Friday, 19 July 2013
Pet Shop Boys' Electric revival
At the end of their 1993 album, Very, Pet Shop Boys paid homage to the rave era in a secret track, Postscript. It's a cliché, but it'd be great to hear an echo of final track Vocal at the end of new album Electric. Instead, we get a hint of it at the start of techno opener, Axis. (Rather brilliantly, the nine songs on Electric were recorded, and are sequenced, in alphabetical order.)
Axis could almost be the song vocalist Neil Tennant is singing about in dance paean Vocal, which is the new single, out 28 July: 'I like the singer/ He's lonely and strange/ Every track has a vocal/ And that makes a change.' There's something of revisiting Being Boring here - 'Everyone I hoped would be around has come along... And the feeling of the ones around us all is strong'; very much of the moment, this is also an album of echoes.
The songs bookend the Boys' most dance-influenced album since Very's limited-edition companion, Relentless, abetted by producer Stuart Price. While Price had Madonna sampling Abba (Gimme! Gimme! Gimme!) for Hung Up (2005), however, here the Boys pick up Henry Purcell (via Michael Nyman's 1982 soundtrack for The Draughtsman's Contract?) for Love is a Bourgeois Contract.
One of the album's stand-outs, Love is... opens with Coldplay-style synth strings, which give way to rave chords as if to say, 'The kings are dead, long live the Boys.' (There's a lot of fading in and out on this album and, perhaps my only criticism, some slightly shonky key changes.)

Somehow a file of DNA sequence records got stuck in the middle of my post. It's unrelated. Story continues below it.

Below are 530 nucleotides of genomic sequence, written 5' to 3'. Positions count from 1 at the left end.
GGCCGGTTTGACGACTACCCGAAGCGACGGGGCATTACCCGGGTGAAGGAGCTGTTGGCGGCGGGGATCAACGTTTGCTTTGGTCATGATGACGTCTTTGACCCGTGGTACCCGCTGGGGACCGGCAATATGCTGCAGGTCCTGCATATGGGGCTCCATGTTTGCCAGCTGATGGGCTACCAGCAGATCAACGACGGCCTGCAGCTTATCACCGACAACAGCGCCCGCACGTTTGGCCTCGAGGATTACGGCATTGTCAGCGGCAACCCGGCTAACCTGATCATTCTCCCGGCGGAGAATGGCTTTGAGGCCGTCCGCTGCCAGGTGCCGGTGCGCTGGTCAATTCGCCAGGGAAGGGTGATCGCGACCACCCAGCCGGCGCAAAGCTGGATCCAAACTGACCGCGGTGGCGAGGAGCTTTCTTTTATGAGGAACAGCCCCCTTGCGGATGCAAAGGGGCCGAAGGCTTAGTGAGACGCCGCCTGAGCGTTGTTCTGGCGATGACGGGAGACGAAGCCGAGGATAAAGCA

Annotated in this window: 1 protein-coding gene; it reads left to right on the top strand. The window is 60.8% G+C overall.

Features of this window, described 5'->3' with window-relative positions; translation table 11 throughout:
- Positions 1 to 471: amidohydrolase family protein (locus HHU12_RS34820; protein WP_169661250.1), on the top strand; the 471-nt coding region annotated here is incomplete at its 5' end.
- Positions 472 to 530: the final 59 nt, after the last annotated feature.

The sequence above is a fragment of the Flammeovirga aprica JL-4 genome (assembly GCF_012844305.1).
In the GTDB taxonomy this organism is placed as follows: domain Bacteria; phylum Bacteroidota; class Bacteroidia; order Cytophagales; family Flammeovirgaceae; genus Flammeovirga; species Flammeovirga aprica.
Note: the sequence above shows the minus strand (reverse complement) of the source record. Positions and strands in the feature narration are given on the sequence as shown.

There's lots of Englishness, though: Love is... has Tennant 'taking my time for a long time/ Putting my feet up a lot... I've been thinking how I can't be bothered/ To wash the dishes or remake the bed'. Instead, in an echo of I Wouldn't Normally Do This Kind of Thing's 'dancing to the Rite of Spring', he finds he 'could dance instead.' In another echo, you could sing the chorus of PSB's first hit from 1985, West End Girls, over the start of Thursday, which features Example and deserves to be a giant summer hit.
Elsewhere Bolshy is boosted by Italo-house piano stabs, the Boys follow the anti-war message of After All (from their 2005 soundtrack to Battleship Potemkin) with a cover of Bruce Springsteen's The Last to Die and - my favourite - they go delightfully bonkers Shouting in the Evening. The revival follows hard on the heels of the best tracks from their last album, Elysium, which was released only 10 months ago, Invisible and Breathing Space.
Remarkably, Electric is Pet Shop Boys' 12th studio album in a 27-year career, now - exactly 20 years on, is it their best since their fifth, Very? Yes, actually.